Any discussion of survival of consciousness following bodily death should begin with a definition of consciousness. In his book Evidence of Eternity, Mark Anthony offers this definition. "Consciousness is the awareness and intelligence enshrined within a spirit. It contains the attributes that give a person his or her uniqueness. These include personality, observations, experiences, knowledge, and love for others."
In Evidence of Eternity, Mr. Anthony discusses his evidence for consciousness survival of bodily death. Mr. Anthony is an attorney and psychic medium. He provides readings for people wishing to make contact with deceased loved ones, serving as a conduit through which disincarnate spirits can send messages to the living. During his readings, Mr. Anthony communicates with these spirits, often providing detailed information about those who have passed. After the reading, the living souls can verify the information the spirits, speaking through Mr. Anthony, provided. In the hundreds of cases where Mr. Anthony has provided readings, his clients have verified the accuracy of the specific information he has shared with them. Many feel he couldn't have known such information by any means other than talking with the spirits of the dead. Because of this independent confirmation of the details Mr. Anthony receives in spirit communications, he and many others firmly believe he is talking to spirits who have died.
According to Mr. Anthony, these spirits are predominately people who were once embodied in flesh and have now crossed over to the other side, a place known in the Christian religious tradition as Heaven. They return to communicate with loved ones in order to provide messages of hope, comfort, and caring for people grieving for their loss. Mr. Anthony is just one of hundreds of psychic mediums who provide such detailed readings, seemingly communicating with the consciousness--or souls--of those who have died and wish to send messages to those they left behind.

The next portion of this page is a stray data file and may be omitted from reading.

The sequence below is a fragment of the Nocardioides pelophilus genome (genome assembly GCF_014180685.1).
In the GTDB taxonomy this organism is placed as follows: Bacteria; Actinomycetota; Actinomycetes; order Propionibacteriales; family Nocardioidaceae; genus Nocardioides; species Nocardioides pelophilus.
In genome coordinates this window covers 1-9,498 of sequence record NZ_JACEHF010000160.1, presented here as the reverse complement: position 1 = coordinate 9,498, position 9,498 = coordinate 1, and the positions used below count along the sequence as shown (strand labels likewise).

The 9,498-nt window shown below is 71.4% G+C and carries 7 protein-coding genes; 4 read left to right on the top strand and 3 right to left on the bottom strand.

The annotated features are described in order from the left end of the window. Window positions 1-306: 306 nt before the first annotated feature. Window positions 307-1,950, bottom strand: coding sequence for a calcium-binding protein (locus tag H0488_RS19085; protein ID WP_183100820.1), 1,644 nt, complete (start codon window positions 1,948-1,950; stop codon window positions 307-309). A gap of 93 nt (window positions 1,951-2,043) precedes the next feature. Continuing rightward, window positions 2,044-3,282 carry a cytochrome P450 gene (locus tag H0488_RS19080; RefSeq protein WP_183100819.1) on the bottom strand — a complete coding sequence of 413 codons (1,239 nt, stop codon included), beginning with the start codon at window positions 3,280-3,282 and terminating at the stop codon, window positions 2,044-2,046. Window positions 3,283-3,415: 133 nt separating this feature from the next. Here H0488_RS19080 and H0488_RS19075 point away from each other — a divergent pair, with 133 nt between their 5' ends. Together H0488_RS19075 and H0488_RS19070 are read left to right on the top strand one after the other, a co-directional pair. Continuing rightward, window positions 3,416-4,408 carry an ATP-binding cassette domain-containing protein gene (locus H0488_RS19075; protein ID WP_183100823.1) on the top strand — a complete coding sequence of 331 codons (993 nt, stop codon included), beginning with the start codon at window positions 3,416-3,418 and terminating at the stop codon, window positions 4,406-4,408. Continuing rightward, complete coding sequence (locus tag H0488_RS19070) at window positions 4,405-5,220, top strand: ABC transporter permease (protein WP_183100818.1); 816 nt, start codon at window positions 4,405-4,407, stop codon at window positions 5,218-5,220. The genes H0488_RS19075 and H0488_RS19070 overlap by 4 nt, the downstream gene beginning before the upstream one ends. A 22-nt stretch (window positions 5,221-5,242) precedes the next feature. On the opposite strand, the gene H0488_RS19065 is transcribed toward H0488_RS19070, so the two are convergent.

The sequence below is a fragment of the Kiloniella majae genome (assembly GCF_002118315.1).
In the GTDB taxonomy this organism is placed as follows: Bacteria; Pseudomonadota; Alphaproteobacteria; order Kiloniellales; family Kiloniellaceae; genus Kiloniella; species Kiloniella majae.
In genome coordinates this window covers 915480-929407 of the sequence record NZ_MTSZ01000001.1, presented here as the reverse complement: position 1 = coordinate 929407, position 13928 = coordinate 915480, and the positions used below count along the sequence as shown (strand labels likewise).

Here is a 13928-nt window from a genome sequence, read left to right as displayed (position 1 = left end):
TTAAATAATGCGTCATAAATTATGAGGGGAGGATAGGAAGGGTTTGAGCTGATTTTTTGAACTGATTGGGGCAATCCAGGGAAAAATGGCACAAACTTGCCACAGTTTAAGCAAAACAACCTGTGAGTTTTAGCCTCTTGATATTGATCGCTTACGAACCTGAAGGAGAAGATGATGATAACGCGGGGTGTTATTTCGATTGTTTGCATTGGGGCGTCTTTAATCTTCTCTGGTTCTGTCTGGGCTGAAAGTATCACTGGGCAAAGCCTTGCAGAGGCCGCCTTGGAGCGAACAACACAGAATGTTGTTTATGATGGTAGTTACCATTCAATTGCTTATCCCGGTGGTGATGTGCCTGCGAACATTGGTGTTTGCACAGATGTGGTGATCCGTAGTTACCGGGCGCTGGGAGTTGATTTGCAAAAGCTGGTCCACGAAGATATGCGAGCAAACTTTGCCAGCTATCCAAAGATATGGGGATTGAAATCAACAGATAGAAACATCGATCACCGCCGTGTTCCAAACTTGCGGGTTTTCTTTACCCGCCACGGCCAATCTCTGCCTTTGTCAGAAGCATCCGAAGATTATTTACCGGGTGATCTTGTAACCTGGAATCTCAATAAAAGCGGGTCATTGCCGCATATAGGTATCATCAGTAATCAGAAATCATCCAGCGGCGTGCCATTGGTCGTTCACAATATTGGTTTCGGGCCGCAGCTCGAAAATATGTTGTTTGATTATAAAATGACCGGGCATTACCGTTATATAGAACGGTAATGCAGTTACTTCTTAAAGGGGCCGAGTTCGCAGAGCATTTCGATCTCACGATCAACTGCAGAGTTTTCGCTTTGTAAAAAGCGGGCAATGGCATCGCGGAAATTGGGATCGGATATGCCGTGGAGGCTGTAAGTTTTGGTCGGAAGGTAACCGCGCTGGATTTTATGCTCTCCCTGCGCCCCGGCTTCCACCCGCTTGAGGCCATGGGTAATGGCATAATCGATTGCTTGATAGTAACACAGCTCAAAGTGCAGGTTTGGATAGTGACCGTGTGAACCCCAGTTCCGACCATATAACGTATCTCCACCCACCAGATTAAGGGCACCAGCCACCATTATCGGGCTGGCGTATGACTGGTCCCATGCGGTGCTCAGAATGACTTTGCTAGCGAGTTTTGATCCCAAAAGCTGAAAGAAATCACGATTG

Dr. Gary E. Schwartz
Dr. Gary E. Schwartz has conducted numerous scientifically controlled studies on people who are psychic mediums. The term medium is used to describe a person with psychic abilities who is able to communicate with the souls of people who have died. Dr. Schwartz is a professor of medicine, psychiatry, surgery, and neurology at the University of Arizona, where he has also conducted his studies into afterlife communications.
Dr. Schwartz first outlined his methods and results in his book, The Afterlife Experiments. In that book, Dr. Schwartz described a series of progressively controlled experiments in afterlife communication between mediums and people sitting for a reading. During his experiments, Dr. Schwartz engaged the services of well-known mediums, such as John Edward, as well as mediums that have not found the spotlight for their abilities. Over the course of his research, Dr. Schwartz implemented progressively vigorous controls. For example, the research started off with face-to-face readings with the medium and his or her subject sitting in chairs facing one another. It then progressed to the medium providing readings to an unseen subject, and finally to a subject that the medium could neither see nor hear in order to avoid any visual or auditory cues that might provide subtle information or confirmation to the medium. Yet, even with these progressive controls, the mediums in the study continued to provide specifically verifiable and detailed information from spirits that far exceeded chance. For example, mediums shared names, dates, and life events that had specific meaning to the sitter. Much of the information was also verifiable through third-party sources. These events led Dr. Schwartz and his team to the inescapable conclusion that somehow the consciousness of people no longer alive was communicating via the medium with their living loved ones.